Plans for a seventh installment were first announced in February 2012 when Johnson stated that production on the film would begin after the completion of Fast & Furious 6. In April 2013, Wan, predominantly known for horror films, was announced to direct the film in place of Justin Lin, who left the franchise after directing the previous four installments. Casting began in the same month with the re-signing of Diesel and Walker, and an initial release date was set. Principal photography began in Atlanta, Georgia, in September 2013, resumed in April 2014 and ended in July 2014, with other filming locations including Los Angeles, Colorado, Abu Dhabi, and Tokyo.
After defeating Owen Shaw and his crew and securing amnesty for their past crimes, Dominic "Dom" Toretto, Brian O'Conner and the rest of their team have returned to the United States to live normal lives again. Brian begins to accustom himself to life as a father, while Dom tries to help Letty Ortiz regain her memory. Meanwhile, Owen's older brother, Deckard Shaw, breaks into the secure hospital that the comatose Owen is being held in and swears vengeance against Dom and his team, before breaking into Luke Hobbs' Diplomatic Security Service (DSS) office to extract profiles of Dom's crew. After revealing his identity, Shaw engages Hobbs in a fight, and escapes when he detonates a bomb that severely injures Hobbs. Dom later learns from his sister Mia that she is pregnant again and convinces her to tell Brian. However, a bomb, disguised in a package sent from Tokyo, explodes and destroys the Toretto house just seconds after Han, a member of Dom's team, is killed by Shaw in Tokyo. Dom later visits Hobbs in a hospital, where he learns that Shaw is a rogue special forces assassin seeking to avenge his brother. Dom then travels to Tokyo to claim Han's body, and meets and races Sean Boswell, a friend of Han's who gives him personal items found at Han's crash site.
Back at Han's funeral in Los Angeles, Dom notices a car observing them, and after a chase, confronts its driver, who is revealed to be Shaw. Both prepare to fight, but Shaw flees when a covert ops team arrives and opens fire, led by Frank Petty, a man who calls himself Mr. Nobody. Petty says that he will assist Dom in stopping Shaw if he helps him obtain God's Eye, a computer program that uses digital devices to track down a person, and save its creator, a hacker named Ramsey, from a mercenary named Mose Jakande. Dom, Brian, Letty, Roman Pearce, and Tej Parker then airdrop their cars over the Caucasus Mountains in Azerbaijan, ambush Jakande's convoy, and rescue Ramsey. The team then heads to Abu Dhabi, where a billionaire has acquired the flash drive containing God's Eye, and manages to steal it from the owner. With God's Eye near telecommunications repeaters, the team tracks down Shaw, who is waiting at a remote factory. Dom, Brian, Petty and his team attempt to capture Shaw, but are ambushed by Jakande and his men and forced to flee while Jakande obtains God's Eye. At his own request, the injured Petty is then left behind to be evacuated by helicopter while Brian and Dom continue without him. Left with no other choice, the crew returns to Los Angeles to fight Shaw, Jakande and his men. Meanwhile, Brian promises Mia that once they deal with Shaw, he will retire and fully dedicate himself to their family.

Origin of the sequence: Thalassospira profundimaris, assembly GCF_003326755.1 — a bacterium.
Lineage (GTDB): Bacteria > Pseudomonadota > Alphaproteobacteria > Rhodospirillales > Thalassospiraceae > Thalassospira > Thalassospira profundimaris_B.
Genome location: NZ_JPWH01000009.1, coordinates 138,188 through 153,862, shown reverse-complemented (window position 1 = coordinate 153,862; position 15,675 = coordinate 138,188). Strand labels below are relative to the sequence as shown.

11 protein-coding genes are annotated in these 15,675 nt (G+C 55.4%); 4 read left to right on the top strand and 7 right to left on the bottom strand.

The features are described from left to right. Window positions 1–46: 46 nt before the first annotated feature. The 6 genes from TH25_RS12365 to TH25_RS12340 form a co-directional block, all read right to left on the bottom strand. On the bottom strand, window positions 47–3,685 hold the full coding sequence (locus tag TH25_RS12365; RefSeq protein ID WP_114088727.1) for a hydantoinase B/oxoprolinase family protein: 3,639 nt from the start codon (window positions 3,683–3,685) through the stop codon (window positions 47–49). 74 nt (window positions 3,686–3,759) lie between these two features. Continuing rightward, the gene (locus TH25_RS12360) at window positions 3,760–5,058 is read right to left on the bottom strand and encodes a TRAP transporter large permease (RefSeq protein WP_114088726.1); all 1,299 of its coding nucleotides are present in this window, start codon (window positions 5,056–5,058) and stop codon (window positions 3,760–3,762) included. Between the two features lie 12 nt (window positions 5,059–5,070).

While Jakande pursues Brian and the rest of the team with a stealth helicopter and an aerial drone, Ramsey attempts to hack into God's Eye. Hobbs, seeing the team in trouble, leaves the hospital and destroys the drone with an ambulance. Ramsey then regains control of God's Eye and shuts it down. Brian engages Kiet a second time and kills him by making him fall down an elevator shaft. Meanwhile, Dom and Shaw engage in a one-on-one brawl on a parking garage, before Jakande intervenes and attacks them both. Shaw is defeated when part of the parking garage collapses beneath him. Dom then launches his vehicle at Jakande's helicopter, tossing Shaw's bag of grenades onto its skids, before injuring himself when his car lands and crashes. Hobbs then shoots the bag of grenades from ground level, destroying the helicopter and killing Jakande. Dom is pulled from the wreckage of his car, believed to be dead. As Letty cradles Dom's body in her arms, she reveals that she has regained her memories, and that she remembers their wedding. Dom regains consciousness soon after, remarking, "It's about time".